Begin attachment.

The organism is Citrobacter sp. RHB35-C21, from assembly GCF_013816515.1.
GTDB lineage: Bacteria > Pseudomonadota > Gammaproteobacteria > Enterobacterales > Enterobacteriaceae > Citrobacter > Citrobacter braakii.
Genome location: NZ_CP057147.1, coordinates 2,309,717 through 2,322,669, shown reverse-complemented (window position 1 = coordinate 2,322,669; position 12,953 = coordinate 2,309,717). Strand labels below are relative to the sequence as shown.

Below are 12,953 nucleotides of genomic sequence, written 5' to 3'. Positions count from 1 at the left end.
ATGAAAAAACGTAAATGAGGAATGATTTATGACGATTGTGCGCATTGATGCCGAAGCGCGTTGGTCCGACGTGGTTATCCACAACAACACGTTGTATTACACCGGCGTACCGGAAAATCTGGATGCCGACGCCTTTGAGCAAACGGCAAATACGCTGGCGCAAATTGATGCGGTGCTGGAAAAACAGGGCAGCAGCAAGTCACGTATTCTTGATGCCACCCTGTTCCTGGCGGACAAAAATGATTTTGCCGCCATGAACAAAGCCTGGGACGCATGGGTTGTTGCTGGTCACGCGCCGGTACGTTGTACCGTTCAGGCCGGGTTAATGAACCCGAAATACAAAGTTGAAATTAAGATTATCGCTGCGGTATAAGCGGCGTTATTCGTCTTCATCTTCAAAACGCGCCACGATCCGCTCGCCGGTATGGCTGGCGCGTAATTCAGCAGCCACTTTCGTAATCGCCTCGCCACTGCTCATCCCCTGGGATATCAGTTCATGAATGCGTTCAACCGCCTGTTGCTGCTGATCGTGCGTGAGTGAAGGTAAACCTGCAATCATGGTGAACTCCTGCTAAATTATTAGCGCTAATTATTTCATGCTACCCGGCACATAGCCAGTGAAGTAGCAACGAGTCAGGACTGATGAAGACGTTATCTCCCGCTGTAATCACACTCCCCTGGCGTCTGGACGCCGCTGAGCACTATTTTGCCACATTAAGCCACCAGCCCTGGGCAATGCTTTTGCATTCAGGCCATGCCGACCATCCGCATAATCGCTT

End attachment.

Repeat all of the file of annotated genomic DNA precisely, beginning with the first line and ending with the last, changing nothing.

The organism is Citrobacter sp. RHB35-C21, from assembly GCF_013816515.1.
GTDB lineage: Bacteria > Pseudomonadota > Gammaproteobacteria > Enterobacterales > Enterobacteriaceae > Citrobacter > Citrobacter braakii.
Genome location: NZ_CP057147.1, coordinates 2,309,717 through 2,322,669, shown reverse-complemented (window position 1 = coordinate 2,322,669; position 12,953 = coordinate 2,309,717). Strand labels below are relative to the sequence as shown.

Below are 12,953 nucleotides of genomic sequence, written 5' to 3'. Positions count from 1 at the left end.
ATGAAAAAACGTAAATGAGGAATGATTTATGACGATTGTGCGCATTGATGCCGAAGCGCGTTGGTCCGACGTGGTTATCCACAACAACACGTTGTATTACACCGGCGTACCGGAAAATCTGGATGCCGACGCCTTTGAGCAAACGGCAAATACGCTGGCGCAAATTGATGCGGTGCTGGAAAAACAGGGCAGCAGCAAGTCACGTATTCTTGATGCCACCCTGTTCCTGGCGGACAAAAATGATTTTGCCGCCATGAACAAAGCCTGGGACGCATGGGTTGTTGCTGGTCACGCGCCGGTACGTTGTACCGTTCAGGCCGGGTTAATGAACCCGAAATACAAAGTTGAAATTAAGATTATCGCTGCGGTATAAGCGGCGTTATTCGTCTTCATCTTCAAAACGCGCCACGATCCGCTCGCCGGTATGGCTGGCGCGTAATTCAGCAGCCACTTTCGTAATCGCCTCGCCACTGCTCATCCCCTGGGATATCAGTTCATGAATGCGTTCAACCGCCTGTTGCTGCTGATCGTGCGTGAGTGAAGGTAAACCTGCAATCATGGTGAACTCCTGCTAAATTATTAGCGCTAATTATTTCATGCTACCCGGCACATAGCCAGTGAAGTAGCAACGAGTCAGGACTGATGAAGACGTTATCTCCCGCTGTAATCACACTCCCCTGGCGTCTGGACGCCGCTGAGCACTATTTTGCCACATTAAGCCACCAGCCCTGGGCAATGCTTTTGCATTCAGGCCATGCCGACCATCCGCATAATCGCTT